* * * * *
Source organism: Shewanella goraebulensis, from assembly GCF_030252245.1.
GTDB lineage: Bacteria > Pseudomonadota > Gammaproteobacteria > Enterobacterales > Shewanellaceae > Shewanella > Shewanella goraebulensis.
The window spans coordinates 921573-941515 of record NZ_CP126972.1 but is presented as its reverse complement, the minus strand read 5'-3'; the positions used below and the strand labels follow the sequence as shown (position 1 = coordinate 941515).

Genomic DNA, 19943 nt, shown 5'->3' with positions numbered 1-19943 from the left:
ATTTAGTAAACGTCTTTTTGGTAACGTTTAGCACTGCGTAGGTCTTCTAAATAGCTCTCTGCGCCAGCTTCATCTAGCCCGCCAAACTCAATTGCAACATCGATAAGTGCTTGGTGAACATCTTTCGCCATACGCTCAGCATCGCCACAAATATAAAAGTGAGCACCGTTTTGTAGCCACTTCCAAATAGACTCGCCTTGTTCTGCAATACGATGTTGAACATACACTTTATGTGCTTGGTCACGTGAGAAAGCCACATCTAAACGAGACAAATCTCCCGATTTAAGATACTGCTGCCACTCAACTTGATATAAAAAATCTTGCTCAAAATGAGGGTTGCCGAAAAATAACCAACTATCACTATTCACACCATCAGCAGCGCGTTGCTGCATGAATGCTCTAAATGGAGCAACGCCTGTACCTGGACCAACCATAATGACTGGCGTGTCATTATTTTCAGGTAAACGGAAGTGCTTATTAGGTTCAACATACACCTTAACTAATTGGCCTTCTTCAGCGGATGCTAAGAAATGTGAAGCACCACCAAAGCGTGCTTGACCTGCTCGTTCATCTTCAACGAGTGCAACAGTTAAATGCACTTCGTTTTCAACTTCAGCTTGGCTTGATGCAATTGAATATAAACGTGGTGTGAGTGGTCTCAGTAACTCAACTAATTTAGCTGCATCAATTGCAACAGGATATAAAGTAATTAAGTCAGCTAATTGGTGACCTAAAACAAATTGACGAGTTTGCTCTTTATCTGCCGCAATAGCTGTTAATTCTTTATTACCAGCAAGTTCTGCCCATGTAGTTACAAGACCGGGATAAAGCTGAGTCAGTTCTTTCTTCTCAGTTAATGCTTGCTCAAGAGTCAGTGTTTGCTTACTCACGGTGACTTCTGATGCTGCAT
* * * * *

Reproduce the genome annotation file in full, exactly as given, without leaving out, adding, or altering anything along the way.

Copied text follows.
Source organism: Shewanella goraebulensis, from assembly GCF_030252245.1.
GTDB lineage: Bacteria > Pseudomonadota > Gammaproteobacteria > Enterobacterales > Shewanellaceae > Shewanella > Shewanella goraebulensis.
The window spans coordinates 921573-941515 of record NZ_CP126972.1 but is presented as its reverse complement, the minus strand read 5'-3'; the positions used below and the strand labels follow the sequence as shown (position 1 = coordinate 941515).

Genomic DNA, 19943 nt, shown 5'->3' with positions numbered 1-19943 from the left:
ATTTAGTAAACGTCTTTTTGGTAACGTTTAGCACTGCGTAGGTCTTCTAAATAGCTCTCTGCGCCAGCTTCATCTAGCCCGCCAAACTCAATTGCAACATCGATAAGTGCTTGGTGAACATCTTTCGCCATACGCTCAGCATCGCCACAAATATAAAAGTGAGCACCGTTTTGTAGCCACTTCCAAATAGACTCGCCTTGTTCTGCAATACGATGTTGAACATACACTTTATGTGCTTGGTCACGTGAGAAAGCCACATCTAAACGAGACAAATCTCCCGATTTAAGATACTGCTGCCACTCAACTTGATATAAAAAATCTTGCTCAAAATGAGGGTTGCCGAAAAATAACCAACTATCACTATTCACACCATCAGCAGCGCGTTGCTGCATGAATGCTCTAAATGGAGCAACGCCTGTACCTGGACCAACCATAATGACTGGCGTGTCATTATTTTCAGGTAAACGGAAGTGCTTATTAGGTTCAACATACACCTTAACTAATTGGCCTTCTTCAGCGGATGCTAAGAAATGTGAAGCACCACCAAAGCGTGCTTGACCTGCTCGTTCATCTTCAACGAGTGCAACAGTTAAATGCACTTCGTTTTCAACTTCAGCTTGGCTTGATGCAATTGAATATAAACGTGGTGTGAGTGGTCTCAGTAACTCAACTAATTTAGCTGCATCAATTGCAACAGGATATAAAGTAATTAAGTCAGCTAATTGGTGACCTAAAACAAATTGACGAGTTTGCTCTTTATCTGCCGCAATAGCTGTTAATTCTTTATTACCAGCAAGTTCTGCCCATGTAGTTACAAGACCGGGATAAAGCTGAGTCAGTTCTTTCTTCTCAGTTAATGCTTGCTCAAGAGTCAGTGTTTGCTTACTCACGGTGACTTCTGATGCTGCAT